Many tools for use in surgical procedures take the form of a handpiece driven by an electric motor to which a cutting accessory, such as a drill bit, bur, saw blade, reamer, and the like, is attached, for removing or separating sections of body tissue.

A hand-activated control switch is usually provided on the handpiece and a sensing element is provided in the handpiece and cooperates with the switch to generate a signal representative of the position of the switch. The signal is sent to a console that converts the available line voltage into a voltage signal and sends the signal to the motor of the handpiece to power the motor.

However, these types of arrangements are not without limitations. For example, if the sensing element within the handpiece fails prematurely, then hand-activation of the handpiece is not possible until it is repaired. Also, the switch is designed to work with only those handpieces that have a sensing element in the handpiece, and handpieces that do not have an imbedded sensing element cannot be used with a hand-activated control switch. Moreover, if the sensing element is in the form of a Hall-effect sensing element that detects the proximity of a magnet in or on the lever, the sensing element could be inadvertently activated if the handpiece were placed on or near a magnet or a magnetic surface.

The publication listed in Table 1 below is hereby incorporated by reference herein in its entirety. As those of ordinary skill in the art will appreciate readily upon reading the Summary of the Invention, Detailed Description of the Preferred Embodiments and Claims set forth below, many of the devices and methods disclosed in the publication of Table 1 may be modified advantageously by using the teachings of the present invention.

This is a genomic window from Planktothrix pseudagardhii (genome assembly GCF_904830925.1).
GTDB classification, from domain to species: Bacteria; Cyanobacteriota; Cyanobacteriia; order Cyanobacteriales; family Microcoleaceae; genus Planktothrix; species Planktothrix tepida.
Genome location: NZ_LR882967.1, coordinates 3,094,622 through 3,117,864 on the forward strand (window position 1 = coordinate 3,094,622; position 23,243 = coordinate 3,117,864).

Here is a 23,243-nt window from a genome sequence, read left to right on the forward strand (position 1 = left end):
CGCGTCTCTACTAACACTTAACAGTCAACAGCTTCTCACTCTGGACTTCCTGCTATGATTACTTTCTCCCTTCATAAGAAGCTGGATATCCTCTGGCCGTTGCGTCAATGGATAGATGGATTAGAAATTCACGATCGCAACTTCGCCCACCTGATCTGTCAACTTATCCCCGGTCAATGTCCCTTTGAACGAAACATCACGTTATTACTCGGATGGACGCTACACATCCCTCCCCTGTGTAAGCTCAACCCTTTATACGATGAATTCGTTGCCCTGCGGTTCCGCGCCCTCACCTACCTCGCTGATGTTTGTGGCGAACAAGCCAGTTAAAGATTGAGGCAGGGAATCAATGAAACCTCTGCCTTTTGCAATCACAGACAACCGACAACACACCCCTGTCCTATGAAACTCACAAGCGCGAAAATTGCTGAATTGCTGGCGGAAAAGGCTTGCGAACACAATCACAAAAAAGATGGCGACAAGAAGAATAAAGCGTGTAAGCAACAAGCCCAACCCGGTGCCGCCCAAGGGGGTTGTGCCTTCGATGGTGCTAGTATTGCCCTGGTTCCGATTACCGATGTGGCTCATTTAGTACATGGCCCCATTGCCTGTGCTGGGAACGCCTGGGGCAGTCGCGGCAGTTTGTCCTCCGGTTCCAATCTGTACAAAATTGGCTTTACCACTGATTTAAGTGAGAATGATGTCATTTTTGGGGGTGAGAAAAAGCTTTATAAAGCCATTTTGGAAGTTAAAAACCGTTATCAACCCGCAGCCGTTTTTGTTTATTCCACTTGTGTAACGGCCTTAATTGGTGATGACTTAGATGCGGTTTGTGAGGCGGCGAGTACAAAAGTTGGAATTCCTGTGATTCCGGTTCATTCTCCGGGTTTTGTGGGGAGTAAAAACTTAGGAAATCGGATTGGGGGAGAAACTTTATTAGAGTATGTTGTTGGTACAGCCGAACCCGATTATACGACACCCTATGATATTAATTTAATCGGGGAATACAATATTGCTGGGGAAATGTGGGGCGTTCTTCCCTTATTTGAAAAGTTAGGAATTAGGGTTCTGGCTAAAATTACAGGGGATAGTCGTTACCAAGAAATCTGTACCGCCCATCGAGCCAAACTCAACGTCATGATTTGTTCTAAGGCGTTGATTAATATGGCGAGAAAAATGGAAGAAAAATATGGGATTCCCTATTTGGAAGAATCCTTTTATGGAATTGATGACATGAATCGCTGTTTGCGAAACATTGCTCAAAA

TABLE 1
Patent/Publication No. Published Date Inventor
2002/0087179 A1 Jul. 4, 2002 Jerry A. Culp, et al.

SUMMARY

In order to overcome the above problems, and according to an embodiment of the present invention, a surgical apparatus is provided that includes a sensing element and a switch incorporated in a cable assembly that connects to a handpiece and to a console. The cable assembly can be used with a variety of handpieces, and, if the sensing element fails prematurely, the handpiece is not rendered inoperable, but rather the cable assembly can simply be replaced with a new one. Also, a Hall-effect sensing element can be used without running the risk of inadvertently activating the sensing element if the handpiece were placed on or near a magnet or a magnetic surface.

Various embodiments of the invention discussed below may possess one or more of the above features and advantages, or provide one or more solutions to the above problems.

BRIEF DESCRIPTION OF THE DRAWINGS

FIG. 1 is an exploded isometric view of an embodiment of the present invention.

FIG. 2 is an enlarged elevational view of a component of the embodiment of FIG. 1.

FIGS. 3-6 are views similar to that of FIG. 2 but depicting alternate embodiments of the component of FIG. 2.

DETAILED DESCRIPTION

Referring to FIG. 1 of the drawings, the reference 10 refers, in general, to a handpiece in the form of a powered tool for use in surgical procedures. The handpiece 10 is driven by an internal motor 10 a, and is adapted to receive a cutting accessory, such as a drill bit, a bur, a saw blade, a reamer, or the like, that can be removably connected to the output shaft of the motor 10 a. When the motor 10 a is activated in a manner to be described, the output shaft and therefore the cutting accessory are rotated at a predetermined speed for removing or separating sections of body tissue.

A cable assembly 11 is provided that includes a cable 12, one end of which is electrically and mechanically connected to the handpiece 10 in a manner to be described. The cable assembly 11 also includes a switch/sensing element device 14 extending over the latter end portion and adapted to be activated and to control the handpiece 10, also in a manner to be described.

The other end of the cable 12 is electrically and mechanically connected to a console 16 that contains electrical circuitry that converts the available line voltage into a drive signal suitable for driving the motor 10 a. A conventional, conically-shaped, strain relief sleeve 18 extends from the device 14 and over the corresponding portion of the cable 12.